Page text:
David J. Kearney

October 23, 2012

My First Marathon, Facing Failure & The White Flag

Filed under: Project Management,Running — David J. Kearney @ 5:22 pm

All-in-all my training plan to run the Columbus Marathon on October 21, 2012, was pretty sound and I was tolerating the long runs well. I was slightly ahead of the traditional schedule with a little wiggle room in case of injury or unexpected life events that may have prohibited a weekend long run. After reaching mile 19 in my training I began feeling a little bit of knee pain, but I really wasn’t too alarmed, in fact I planned for this (see my previous marathon planning post). Sure enough after some rest and easing up on my shorter daily runs, I was back and running 20 miles in a little over 4 hours. Again, after the 20 mile run I began feeling even more unfamiliar pain in my knees, hips, chins, and ankles. Again, no major worries…I figured I’d pull back a bit and let my body heal. Since I was basically a novice runner having only completed a half-marathon, I thought I would slow my pace up and just relax and continue to plan to complete the marathon. I figured if I wasn’t meant to run that I would be given a sign. Facing failure wasn’t really in the plan, since my goal was to finish 26.2 miles, not to match or beat any time.

The sign came, but certainly not in a way I expected or planned for. About a week-and-a-half prior to the marathon I started feeling like I was coming down with a cold. Again, not a big deal in my mind…a few days and I’d be feeling better. We’ll a few days later I was progressively getting worse and decided to Throw in the Towel 5 days before the race. The pain I was feeling in my throat was unbearable…a feeling of swallowing razor blades every time I swallowed and eating was excruciating, speaking almost impossible. On the day that I was to be running 26.2 miles I was diagnosed with severe Strep Throat, to the point where my throat was beginning to close up due to the infection and swelling. There was some talk about that if it gets any worse that I would need to have an abscess drained in my throat.

Now that I am beginning the healing process, I am reflecting on the lessons learned about marathons, marathon training, and testing one’s limits. Here are a handful of my thoughts:

1. Evening though you can’t plan for everything, thorough planning is a must.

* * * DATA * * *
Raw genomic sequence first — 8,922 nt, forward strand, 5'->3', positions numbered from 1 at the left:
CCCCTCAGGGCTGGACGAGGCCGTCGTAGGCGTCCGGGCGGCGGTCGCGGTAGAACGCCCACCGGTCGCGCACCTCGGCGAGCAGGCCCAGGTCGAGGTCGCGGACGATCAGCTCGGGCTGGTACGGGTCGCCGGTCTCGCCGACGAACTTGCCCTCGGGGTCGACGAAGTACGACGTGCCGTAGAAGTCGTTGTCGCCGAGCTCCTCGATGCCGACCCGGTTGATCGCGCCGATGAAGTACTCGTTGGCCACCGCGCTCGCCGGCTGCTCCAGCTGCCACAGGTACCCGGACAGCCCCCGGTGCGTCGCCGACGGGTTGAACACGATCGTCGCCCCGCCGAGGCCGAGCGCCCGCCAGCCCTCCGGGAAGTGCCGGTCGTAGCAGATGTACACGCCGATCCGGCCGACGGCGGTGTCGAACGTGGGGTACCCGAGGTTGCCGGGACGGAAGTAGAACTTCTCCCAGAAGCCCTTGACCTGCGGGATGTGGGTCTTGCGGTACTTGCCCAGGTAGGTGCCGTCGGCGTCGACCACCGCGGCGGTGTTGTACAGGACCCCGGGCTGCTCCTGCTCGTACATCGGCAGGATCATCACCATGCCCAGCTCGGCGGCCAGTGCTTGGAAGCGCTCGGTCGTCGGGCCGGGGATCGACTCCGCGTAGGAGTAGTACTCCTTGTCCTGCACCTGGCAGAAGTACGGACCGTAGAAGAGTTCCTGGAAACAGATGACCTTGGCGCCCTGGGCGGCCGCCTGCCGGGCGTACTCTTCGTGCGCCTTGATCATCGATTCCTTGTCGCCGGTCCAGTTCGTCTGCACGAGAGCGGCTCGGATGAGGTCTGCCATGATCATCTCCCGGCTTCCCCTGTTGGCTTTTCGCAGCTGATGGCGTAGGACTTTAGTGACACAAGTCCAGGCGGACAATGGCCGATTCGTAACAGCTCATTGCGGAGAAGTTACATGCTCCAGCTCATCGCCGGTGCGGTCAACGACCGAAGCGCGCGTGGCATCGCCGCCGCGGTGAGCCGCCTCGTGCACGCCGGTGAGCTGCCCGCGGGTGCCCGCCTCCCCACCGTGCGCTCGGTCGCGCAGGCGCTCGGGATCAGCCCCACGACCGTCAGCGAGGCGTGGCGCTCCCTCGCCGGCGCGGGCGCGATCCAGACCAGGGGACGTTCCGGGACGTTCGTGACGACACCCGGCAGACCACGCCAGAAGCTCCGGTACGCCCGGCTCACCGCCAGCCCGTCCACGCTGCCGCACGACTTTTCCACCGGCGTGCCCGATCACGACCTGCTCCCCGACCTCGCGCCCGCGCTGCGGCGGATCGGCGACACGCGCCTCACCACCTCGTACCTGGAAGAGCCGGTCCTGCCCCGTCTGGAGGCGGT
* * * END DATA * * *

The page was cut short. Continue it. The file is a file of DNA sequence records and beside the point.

2. Marathon training does involve much more time than just running time. After runs of 4+ hours, the rest of the day is pretty much shot. When running 10, 15, 20 miles, the energy used really impacts activity for the rest of the day.
3. Running long distances is more mental than physical. I heard it said before, but until you need to keep yourself mentally stimulated for hours while running, it is hard to image that keeping your mind going is more difficult than keeping your body going.
4. Getting going is hardest part…or as I heard before “the first mile is the hardest”. There were many early mornings that dragging myself out on the road at 5:00 AM was very difficult, but once I got going, it became easier.
5. You must have support of your family.
6. You must learn to consume calories consistently during long runs.
7. Training for a marathon needs to almost be exclusive over any other life activities. I think I had too much going on with my day job, family activities, career activities, and other life stuff.
8. If one does not push themself to an extreme, at least on occasion, you may never move forward.

At this moment, I have hung up my shoes to let my body and mind heal since starting this marathon journey. Although I don’t have the bragging rights to say that I completed a marathon and overall failure of the goal, I think I gained most of the benefits…better health, better acknowledgement of who I am, knowing I can push through thoughts of wanting not to run for 3 – 4 + hours, and knowing I can push myself to physical & mental limits.

Time for a much needed break…


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